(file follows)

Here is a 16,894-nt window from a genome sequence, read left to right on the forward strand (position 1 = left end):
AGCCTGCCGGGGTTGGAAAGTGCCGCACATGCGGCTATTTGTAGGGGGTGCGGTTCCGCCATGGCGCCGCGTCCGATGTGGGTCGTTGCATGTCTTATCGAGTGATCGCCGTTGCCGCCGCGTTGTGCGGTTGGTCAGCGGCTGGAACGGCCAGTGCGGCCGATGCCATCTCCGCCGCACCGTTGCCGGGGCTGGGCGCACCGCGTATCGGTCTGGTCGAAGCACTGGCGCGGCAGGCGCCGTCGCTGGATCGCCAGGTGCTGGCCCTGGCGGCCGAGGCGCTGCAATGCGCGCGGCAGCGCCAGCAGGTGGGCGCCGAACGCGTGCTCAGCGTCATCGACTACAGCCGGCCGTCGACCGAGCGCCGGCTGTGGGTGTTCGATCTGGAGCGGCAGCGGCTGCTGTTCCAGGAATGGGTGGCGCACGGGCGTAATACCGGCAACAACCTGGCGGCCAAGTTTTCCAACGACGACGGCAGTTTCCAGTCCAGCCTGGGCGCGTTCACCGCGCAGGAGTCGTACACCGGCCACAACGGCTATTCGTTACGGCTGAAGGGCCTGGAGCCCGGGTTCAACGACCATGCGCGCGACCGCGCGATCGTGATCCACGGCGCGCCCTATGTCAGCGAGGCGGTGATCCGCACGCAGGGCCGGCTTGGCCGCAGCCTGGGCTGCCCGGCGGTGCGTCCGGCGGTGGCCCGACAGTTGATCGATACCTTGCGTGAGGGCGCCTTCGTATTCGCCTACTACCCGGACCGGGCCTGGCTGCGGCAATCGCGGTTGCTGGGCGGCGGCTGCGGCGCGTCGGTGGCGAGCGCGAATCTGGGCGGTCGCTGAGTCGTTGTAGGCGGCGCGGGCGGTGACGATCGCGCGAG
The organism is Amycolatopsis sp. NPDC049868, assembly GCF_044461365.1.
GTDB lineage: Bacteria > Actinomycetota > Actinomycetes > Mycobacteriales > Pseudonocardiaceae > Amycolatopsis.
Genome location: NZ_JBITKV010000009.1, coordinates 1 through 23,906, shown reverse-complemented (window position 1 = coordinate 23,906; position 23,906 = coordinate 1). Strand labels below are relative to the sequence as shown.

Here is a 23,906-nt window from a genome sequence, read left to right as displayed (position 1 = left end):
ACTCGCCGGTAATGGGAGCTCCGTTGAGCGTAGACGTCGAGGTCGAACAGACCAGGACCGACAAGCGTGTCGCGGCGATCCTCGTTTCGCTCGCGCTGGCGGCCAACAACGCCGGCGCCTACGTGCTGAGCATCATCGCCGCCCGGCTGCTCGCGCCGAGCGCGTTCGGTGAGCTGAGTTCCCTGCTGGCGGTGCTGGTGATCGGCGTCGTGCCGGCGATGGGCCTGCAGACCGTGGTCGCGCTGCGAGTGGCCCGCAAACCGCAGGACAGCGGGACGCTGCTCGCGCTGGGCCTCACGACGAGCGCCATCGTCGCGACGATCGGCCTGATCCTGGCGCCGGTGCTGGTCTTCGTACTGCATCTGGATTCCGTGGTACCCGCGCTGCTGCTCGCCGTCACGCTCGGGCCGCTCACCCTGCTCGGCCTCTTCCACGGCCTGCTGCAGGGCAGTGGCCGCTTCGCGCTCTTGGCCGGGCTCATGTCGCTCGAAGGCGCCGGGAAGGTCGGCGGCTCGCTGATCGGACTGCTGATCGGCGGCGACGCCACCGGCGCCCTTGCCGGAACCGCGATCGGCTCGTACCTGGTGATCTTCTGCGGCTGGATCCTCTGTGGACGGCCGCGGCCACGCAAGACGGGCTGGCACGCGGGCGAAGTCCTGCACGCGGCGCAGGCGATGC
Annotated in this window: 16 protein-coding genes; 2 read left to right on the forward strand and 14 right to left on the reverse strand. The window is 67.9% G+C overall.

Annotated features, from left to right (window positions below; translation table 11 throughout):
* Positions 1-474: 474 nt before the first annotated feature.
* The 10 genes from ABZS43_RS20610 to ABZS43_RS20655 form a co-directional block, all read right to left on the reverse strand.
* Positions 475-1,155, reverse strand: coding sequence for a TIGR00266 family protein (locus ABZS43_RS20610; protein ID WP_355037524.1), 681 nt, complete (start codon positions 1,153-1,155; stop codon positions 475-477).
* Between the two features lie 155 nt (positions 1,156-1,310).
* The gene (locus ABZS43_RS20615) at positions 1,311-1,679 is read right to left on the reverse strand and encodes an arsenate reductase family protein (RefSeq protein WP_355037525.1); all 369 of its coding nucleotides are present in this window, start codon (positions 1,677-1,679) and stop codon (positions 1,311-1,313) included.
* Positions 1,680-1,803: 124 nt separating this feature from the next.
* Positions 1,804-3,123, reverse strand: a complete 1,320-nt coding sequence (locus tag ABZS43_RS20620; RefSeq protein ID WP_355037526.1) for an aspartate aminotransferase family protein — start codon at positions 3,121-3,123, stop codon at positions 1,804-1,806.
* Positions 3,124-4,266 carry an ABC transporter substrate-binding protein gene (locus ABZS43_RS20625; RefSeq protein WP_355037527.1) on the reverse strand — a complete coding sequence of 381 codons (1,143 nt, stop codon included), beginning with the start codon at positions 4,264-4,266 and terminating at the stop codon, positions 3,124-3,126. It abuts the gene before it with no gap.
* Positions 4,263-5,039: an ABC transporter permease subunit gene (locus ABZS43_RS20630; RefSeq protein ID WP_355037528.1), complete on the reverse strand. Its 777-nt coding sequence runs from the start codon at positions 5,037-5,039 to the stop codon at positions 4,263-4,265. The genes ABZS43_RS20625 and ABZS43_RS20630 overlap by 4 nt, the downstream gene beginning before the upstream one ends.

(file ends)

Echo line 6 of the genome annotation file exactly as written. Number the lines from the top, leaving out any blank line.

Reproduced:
Here is a 23,906-nt window from a genome sequence, read left to right as displayed (position 1 = left end):